Secretary of State Brandon Lewis prepared to intervene on abortion services in Northern Ireland

The UK Government has announced its intention to prepare work on further regulations to ensure abortion services are available in Northern Ireland.

Secretary of State for Northern Ireland Brandon Lewis has set out the legislative options being explored in a written ministerial statement.

The Government said it is taking the step as it is becoming “increasingly clear that the Northern Ireland Department of Health will miss the deadline of the end of March to ensure abortion services in Northern Ireland are commissioned in full”.

Abortion laws in Northern Ireland were liberalised in 2019 following legislation passed by Westminster at a time when the power-sharing government in the region had collapsed.

However, while individual health trusts have been offering services on an ad-hoc basis, the Department of Health has yet to centrally commission the services.

The regulations being planned would place a further duty on the department to make abortion services available as soon as is reasonably practicable, and remove the need for Executive Committee approval before services can be commissioned.

The Secretary of State will have the powers to intervene directly following the Assembly election in May if sufficient progress has still not been made.

Mr Lewis is also immediately setting up a small team in the Northern Ireland Office with relevant health experience to work directly with the NI Department of Health on the issue.

He said women and girls “must have access to safe, high-quality abortion care in Northern Ireland”, and added: “It is unacceptable that access to basic abortion healthcare is not available as it is across the rest of the UK.

Anti abortion and Pro Choice activists take part in separate protests at Stormont in 2019 Credit: Niall Carson/PA

“It has become increasingly clear the Northern Ireland Department of Health will fail to commission abortion services in full by the deadline I set out last year, despite being given every opportunity to do so.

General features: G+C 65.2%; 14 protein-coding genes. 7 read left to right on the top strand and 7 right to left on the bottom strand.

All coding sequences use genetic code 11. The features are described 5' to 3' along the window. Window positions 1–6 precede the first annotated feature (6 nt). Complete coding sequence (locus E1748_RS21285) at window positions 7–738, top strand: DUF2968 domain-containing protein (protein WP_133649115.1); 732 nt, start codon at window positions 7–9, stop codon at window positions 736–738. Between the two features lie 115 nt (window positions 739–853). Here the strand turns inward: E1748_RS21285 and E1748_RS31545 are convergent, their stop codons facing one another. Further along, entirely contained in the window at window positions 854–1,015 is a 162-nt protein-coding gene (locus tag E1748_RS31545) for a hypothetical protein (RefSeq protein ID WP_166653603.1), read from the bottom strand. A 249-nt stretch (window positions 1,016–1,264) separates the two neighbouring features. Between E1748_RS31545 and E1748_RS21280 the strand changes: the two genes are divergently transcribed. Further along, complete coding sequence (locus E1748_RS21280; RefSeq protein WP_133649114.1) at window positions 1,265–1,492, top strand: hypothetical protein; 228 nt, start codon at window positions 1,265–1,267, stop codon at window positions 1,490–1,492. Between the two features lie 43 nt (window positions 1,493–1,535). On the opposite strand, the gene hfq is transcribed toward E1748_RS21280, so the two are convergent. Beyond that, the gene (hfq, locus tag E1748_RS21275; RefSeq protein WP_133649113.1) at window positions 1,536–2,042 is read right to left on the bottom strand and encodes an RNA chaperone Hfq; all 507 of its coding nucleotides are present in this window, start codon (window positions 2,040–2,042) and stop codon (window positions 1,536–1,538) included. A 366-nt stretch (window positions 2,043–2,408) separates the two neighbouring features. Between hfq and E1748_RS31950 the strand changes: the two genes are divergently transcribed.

“I am determined to do everything I can to ensure full services are delivered.”

In October last year, a High Court judge said Mr Lewis had failed to comply with his duties by not expeditiously ensuring provision for full abortion services for women in the region.

But Mr Justice Colton declined to make any order compelling Mr Lewis to set out a timetable for the provision of the services following a judicial review launched by the Northern Ireland Human Rights Commission over the failure to fund and commission abortion services in Northern Ireland.

"Unacceptable delays" in the commissioning of abortion services have been criticised.

Grainne Teggart, Amnesty International UK's campaigns manager in Northern Ireland, urged Mr Lewis to act urgently.

"It has long been clear that further action by the Secretary of State would be necessary to ensure abortion rights here are fully realised.

"At every opportunity, the health minister has failed to prioritise delivery of this time-sensitive and essential healthcare," she said.

Grainne Teggart says the Health Minister has failed to prioritise delivery of this abortion services.

"Whilst the Secretary of State is preparing next steps to establish commissioned services, the reality is that his own deadline for this will now be missed, and we face further unacceptable delays," she said.

"Current provision will remain in a fragile state and those in need of this healthcare will be impacted most.

"We call on the Secretary of State to act urgently and without further unnecessary delay.

"Choice must be respected and protected - the only way to achieve this is through a service that is fully resourced and accessible to all who need it."

DUP MLA Peter Weir has described as "unacceptable" Westminster stepping in to legislate for abortion in Northern Ireland.

"We are a pro-life party, we believe in protecting the lives of all our citizens, including the unborn," he said.

"I think it is important that Stormont is in a position to deliver on some issues and I think from the perspective of Westminster simply trying to legislate over the heads of the people of Northern Ireland.

"That is not something that we support or find acceptable."

In a separate development, legislation around introducing 'safe access zones' around abortion clinics is set to pass its final hurdle in Stormont.

The Bill, sponsored by Green Party MLA Clare Bailey is unlikely to have enough opposition to be blocked in the chamber.